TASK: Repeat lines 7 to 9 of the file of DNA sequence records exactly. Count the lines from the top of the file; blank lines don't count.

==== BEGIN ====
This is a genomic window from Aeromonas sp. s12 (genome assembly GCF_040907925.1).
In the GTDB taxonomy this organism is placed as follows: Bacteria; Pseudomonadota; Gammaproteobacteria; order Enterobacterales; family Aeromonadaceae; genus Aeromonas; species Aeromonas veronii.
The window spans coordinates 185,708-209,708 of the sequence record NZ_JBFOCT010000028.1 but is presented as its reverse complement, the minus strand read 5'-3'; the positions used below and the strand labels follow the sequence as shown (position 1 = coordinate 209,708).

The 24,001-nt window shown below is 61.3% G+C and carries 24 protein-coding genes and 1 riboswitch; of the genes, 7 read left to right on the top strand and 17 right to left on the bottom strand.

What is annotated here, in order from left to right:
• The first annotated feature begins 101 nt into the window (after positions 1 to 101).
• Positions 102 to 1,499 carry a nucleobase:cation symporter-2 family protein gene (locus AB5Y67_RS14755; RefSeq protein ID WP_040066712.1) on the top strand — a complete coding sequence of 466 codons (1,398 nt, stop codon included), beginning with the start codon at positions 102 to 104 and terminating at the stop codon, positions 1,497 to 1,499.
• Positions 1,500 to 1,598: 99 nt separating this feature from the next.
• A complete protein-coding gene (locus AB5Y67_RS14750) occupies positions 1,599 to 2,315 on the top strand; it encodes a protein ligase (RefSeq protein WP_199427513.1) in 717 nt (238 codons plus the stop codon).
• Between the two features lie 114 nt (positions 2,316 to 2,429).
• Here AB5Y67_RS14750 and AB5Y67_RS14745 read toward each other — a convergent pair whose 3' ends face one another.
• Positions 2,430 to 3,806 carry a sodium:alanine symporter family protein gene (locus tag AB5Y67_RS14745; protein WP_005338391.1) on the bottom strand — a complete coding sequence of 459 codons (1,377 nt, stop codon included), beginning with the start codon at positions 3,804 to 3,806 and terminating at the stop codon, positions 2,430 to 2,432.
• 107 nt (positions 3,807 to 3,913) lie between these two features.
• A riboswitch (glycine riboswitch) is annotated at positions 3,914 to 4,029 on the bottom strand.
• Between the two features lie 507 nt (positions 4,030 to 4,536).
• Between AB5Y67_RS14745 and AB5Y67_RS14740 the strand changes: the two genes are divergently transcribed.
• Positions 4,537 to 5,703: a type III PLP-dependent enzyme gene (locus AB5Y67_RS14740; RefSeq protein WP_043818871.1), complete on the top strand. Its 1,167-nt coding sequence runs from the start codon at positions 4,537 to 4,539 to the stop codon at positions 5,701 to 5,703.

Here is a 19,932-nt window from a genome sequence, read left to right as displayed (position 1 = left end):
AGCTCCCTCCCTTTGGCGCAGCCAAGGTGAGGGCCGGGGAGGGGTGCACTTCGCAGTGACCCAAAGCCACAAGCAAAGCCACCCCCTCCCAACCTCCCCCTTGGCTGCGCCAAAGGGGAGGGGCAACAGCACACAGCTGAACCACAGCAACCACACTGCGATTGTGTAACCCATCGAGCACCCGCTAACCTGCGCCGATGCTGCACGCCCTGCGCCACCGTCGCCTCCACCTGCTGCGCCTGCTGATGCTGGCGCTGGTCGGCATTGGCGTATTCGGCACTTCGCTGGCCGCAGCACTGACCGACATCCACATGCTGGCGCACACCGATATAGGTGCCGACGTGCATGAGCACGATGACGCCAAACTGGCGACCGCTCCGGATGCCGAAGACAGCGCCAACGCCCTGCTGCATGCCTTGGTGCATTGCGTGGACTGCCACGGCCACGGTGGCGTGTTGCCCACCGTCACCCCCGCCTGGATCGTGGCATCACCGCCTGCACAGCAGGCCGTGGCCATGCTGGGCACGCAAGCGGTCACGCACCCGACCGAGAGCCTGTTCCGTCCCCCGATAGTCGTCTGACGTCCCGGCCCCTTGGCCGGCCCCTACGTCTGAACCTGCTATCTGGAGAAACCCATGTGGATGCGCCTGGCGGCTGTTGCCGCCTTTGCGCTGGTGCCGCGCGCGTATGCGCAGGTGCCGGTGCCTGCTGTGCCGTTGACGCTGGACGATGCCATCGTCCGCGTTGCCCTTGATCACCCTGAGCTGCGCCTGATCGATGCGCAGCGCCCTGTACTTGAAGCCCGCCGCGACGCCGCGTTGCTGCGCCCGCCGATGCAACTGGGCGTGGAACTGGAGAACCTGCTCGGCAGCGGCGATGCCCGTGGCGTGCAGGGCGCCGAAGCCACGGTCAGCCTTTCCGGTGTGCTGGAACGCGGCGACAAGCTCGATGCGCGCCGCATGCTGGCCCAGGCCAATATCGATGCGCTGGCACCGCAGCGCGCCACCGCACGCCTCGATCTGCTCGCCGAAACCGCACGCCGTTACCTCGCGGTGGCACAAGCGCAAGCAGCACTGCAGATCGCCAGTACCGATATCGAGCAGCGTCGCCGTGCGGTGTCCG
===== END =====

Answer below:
• Positions 102 to 1,499 carry a nucleobase:cation symporter-2 family protein gene (locus AB5Y67_RS14755; RefSeq protein ID WP_040066712.1) on the top strand — a complete coding sequence of 466 codons (1,398 nt, stop codon included), beginning with the start codon at positions 102 to 104 and terminating at the stop codon, positions 1,497 to 1,499.
• Positions 1,500 to 1,598: 99 nt separating this feature from the next.
• A complete protein-coding gene (locus AB5Y67_RS14750) occupies positions 1,599 to 2,315 on the top strand; it encodes a protein ligase (RefSeq protein WP_199427513.1) in 717 nt (238 codons plus the stop codon).